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To think it's rude to say you're not attending a retirement drinks party because you 'have a life'

(38 Posts)
balletnotlacrosse Fri 12-Jun-15 22:43:05

Our lovely and very popular boss is retiring next week. He has organised drinks and finger food in the conference room and his wife and children and grandchildren will be attending as well as most of his colleagues.

When I asked a colleague if she was going to it she just smiled disdainfully and said 'God no, I have a life'.

AIBU to have felt like kicking her up the arse? Fair enough if she's busy, can't get a babysitter or somesuch. But a rude, superior response like that just strikes me as obnoxious.

AuntyMag10 Fri 12-Jun-15 22:44:43

Yanbu, she May have better things to do but there's no need to be rude about it.

GenerationX2 Fri 12-Jun-15 22:46:47

YANBU - how horrible - some people just believe they are too cool for office socializing, really it just makes them dicks.

Awks Fri 12-Jun-15 22:48:37

Bless her. She'll be old herself soon and will realise what a fool she was.

ilovesooty Fri 12-Jun-15 22:51:26

Yes that response was rude.

Janethegirl Fri 12-Jun-15 22:54:22

Very rude, just say you can't attend due to prior commitments ( you could be cleaning your bedrooms, guinea pigs hutch, whatever!) but you can't just be rude about the invitation.

MsVestibule Fri 12-Jun-15 22:55:31

Very rude - the not-terribly-subtle implication being that anybody who does attend clearly has a boring little life, unlike hers. How old is she?

Annunziata Fri 12-Jun-15 22:58:05

Very rude. Awful.

susanstryingterm Fri 12-Jun-15 22:58:37

In my experience, people who 'have a life', have one because they are nice people who are happy to spend time celebrating with others or putting time aside for them.

People who bang on about having a life are usually trying too hard to prove something.

UterusUterusGhali Fri 12-Jun-15 22:58:54

What a twat!

(Her. Not you.)

LovelyFriend Fri 12-Jun-15 23:00:17

There was an almost identical thread to this a few months ago.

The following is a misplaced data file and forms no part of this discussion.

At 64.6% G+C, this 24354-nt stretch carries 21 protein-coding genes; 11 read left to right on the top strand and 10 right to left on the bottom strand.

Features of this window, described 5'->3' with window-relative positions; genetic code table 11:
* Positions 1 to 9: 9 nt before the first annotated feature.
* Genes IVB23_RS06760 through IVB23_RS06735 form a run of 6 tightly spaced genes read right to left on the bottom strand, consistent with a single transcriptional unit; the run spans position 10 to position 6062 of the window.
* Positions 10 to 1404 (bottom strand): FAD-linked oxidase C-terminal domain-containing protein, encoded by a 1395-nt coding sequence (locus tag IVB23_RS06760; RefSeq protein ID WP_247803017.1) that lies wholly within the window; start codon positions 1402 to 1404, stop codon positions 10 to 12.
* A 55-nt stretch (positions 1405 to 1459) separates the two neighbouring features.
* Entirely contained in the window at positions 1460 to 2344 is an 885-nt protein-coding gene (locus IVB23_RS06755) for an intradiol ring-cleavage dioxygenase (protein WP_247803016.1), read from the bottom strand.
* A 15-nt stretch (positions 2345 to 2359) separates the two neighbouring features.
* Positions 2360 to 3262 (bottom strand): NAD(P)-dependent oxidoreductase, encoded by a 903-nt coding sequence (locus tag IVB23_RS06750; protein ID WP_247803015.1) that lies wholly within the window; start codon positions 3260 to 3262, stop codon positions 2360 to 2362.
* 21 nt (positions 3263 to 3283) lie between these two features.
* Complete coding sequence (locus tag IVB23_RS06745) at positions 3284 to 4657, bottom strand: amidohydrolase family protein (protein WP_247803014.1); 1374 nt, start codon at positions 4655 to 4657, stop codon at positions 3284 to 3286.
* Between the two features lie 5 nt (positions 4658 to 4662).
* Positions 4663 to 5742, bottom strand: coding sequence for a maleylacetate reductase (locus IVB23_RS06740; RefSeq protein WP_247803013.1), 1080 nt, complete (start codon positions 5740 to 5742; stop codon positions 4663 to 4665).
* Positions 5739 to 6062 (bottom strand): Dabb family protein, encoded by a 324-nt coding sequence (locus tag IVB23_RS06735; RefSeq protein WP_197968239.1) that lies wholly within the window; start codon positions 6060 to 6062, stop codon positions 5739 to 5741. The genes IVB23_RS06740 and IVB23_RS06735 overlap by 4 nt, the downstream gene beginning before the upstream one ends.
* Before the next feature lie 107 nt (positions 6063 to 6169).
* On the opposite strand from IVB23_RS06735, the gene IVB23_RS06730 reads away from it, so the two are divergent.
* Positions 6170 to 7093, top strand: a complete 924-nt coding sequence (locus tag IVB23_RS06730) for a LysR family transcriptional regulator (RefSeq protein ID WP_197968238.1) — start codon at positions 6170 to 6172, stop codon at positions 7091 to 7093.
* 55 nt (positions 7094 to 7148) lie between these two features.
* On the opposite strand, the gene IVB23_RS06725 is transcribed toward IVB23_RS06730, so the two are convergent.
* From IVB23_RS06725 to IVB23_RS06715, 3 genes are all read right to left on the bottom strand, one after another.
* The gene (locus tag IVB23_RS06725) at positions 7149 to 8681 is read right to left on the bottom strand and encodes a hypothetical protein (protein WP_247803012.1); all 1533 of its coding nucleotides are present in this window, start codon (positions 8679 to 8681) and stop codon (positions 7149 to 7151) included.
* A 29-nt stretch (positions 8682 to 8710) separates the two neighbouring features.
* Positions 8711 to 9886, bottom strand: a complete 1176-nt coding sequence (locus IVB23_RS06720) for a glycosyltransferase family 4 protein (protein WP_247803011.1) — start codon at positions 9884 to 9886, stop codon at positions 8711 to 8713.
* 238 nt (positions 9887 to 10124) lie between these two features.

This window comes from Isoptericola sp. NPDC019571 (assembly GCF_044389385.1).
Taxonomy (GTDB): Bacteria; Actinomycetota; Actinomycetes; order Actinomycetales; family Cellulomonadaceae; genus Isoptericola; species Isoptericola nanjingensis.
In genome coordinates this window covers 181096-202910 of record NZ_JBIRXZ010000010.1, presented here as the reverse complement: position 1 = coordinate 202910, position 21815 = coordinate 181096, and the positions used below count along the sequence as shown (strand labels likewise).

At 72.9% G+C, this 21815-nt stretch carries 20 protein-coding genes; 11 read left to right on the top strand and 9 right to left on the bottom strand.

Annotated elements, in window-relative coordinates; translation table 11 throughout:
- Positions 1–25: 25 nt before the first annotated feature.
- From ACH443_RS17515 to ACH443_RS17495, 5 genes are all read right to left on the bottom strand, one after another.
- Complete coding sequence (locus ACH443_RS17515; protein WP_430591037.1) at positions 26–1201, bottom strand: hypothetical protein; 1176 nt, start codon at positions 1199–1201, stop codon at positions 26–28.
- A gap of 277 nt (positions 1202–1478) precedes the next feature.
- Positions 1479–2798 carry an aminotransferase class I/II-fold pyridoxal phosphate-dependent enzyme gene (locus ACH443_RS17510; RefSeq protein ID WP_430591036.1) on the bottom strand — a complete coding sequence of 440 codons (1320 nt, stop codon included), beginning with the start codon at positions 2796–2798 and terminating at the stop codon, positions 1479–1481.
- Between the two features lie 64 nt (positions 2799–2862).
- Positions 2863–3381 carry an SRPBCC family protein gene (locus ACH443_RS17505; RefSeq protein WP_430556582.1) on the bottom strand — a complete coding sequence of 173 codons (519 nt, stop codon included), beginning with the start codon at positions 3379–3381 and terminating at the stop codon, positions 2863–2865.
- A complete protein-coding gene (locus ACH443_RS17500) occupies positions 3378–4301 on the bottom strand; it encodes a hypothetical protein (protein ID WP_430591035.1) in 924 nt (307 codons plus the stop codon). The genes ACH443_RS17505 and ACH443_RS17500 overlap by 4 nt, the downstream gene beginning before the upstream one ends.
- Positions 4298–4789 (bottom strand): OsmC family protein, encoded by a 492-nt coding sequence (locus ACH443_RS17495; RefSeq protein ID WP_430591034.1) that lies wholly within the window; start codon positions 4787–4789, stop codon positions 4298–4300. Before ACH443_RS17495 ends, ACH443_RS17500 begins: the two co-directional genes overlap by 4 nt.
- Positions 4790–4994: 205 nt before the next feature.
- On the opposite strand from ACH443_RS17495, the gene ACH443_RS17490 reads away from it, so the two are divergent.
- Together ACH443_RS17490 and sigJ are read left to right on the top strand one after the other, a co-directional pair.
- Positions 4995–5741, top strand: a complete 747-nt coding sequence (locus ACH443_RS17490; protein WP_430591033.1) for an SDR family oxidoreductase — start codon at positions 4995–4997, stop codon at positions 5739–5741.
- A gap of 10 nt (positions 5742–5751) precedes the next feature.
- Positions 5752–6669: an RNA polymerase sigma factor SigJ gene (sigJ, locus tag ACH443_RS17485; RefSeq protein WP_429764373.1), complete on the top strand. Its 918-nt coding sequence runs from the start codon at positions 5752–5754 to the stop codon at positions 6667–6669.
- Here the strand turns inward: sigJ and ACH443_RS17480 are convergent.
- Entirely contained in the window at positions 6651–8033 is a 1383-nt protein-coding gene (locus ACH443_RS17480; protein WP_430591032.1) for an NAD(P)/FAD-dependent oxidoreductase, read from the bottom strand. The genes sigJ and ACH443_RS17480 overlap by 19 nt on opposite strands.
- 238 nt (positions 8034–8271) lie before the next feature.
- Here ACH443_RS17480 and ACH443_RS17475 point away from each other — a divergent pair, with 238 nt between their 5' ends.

Yes rude. Some people are. Best to focus on those who aren't. She sounds socially awkward and defensive.

SeraOfeliaFalfurrias Fri 12-Jun-15 23:01:59

Well, she's going to be bitterly disappointed by the level of attendance at her leaving do, isn't she?

MammaTJ Fri 12-Jun-15 23:02:26


That is all I have to say, the time will come when KARMA bites that person on the bum.

It will happen. You will get to watch although it may take time. Just stand back and watch from a distance!

susanstryingterm Fri 12-Jun-15 23:05:05

However I bet there will be posters piling on soon to say YABU because I am an introvert/live twenty miles from work/have no baby sitter because that, of course, excuses rude and ignorant comments such as your colleague's. ( I have read the previous thread)

LovelyFriend Fri 12-Jun-15 23:07:14

Oh greAt I didn't imagine it grin

highkickindandy Fri 12-Jun-15 23:07:57

remember that for when she retires and consider how much time, effort, money etc to put into her leaving's fine not to want to go or be able to go, no need to be rude

Alice1983 Fri 12-Jun-15 23:08:33

That's disgraceful! !!! angry

sonjadog Fri 12-Jun-15 23:09:03

Very rude response to any invitation, no matter what the event is.

DramaQueenofHighCs Fri 12-Jun-15 23:09:33

She's NBU to not go to the party, she WAS being unreasonable to be rude about it.
No matter what her reasons were there is no need to be rude! I have social anxiety myself and when I cant/don't want to attend events due to my anxiety I always make up a polite excuse (or with closer friends tell the truth) there was no need for her to be rude at all!

susanstryingterm Fri 12-Jun-15 23:09:49

No, you didn't imagine it. I was gobsmacked by the defensive responses and the total twisting of what the OP had said.

lydiarobinson Fri 12-Jun-15 23:13:30

I have met people who have this standoffish rule that they don't 'do' socialising with people from work. Says a lot more about them than the colleagues they disdain.

mrsfuzzy Fri 12-Jun-15 23:17:41

she could have handled it a lot better than she did.

ouryve Fri 12-Jun-15 23:18:35

What an infantile, churlish response. YANBU. What's wrong with a simple but polite "sorry, I have prior commitments" ffs?

Justawaterformeplease Fri 12-Jun-15 23:23:07

Is she quite young? I remember thinking (but not saying!) something similar when I first started working and everyone was getting excited about the work Christmas party - to me, it was just one in a series of Christmas piss-ups and they were talking about it like it was the highlight of their year.

If anything, you should pity her. She'll look back in a few years and cringe, hopefully!

Peacheykeen Fri 12-Jun-15 23:29:25

Sounds like something I would have said when I was a 15 year old know it all twat. A simple I'm sorry but I have plans that evening would do.

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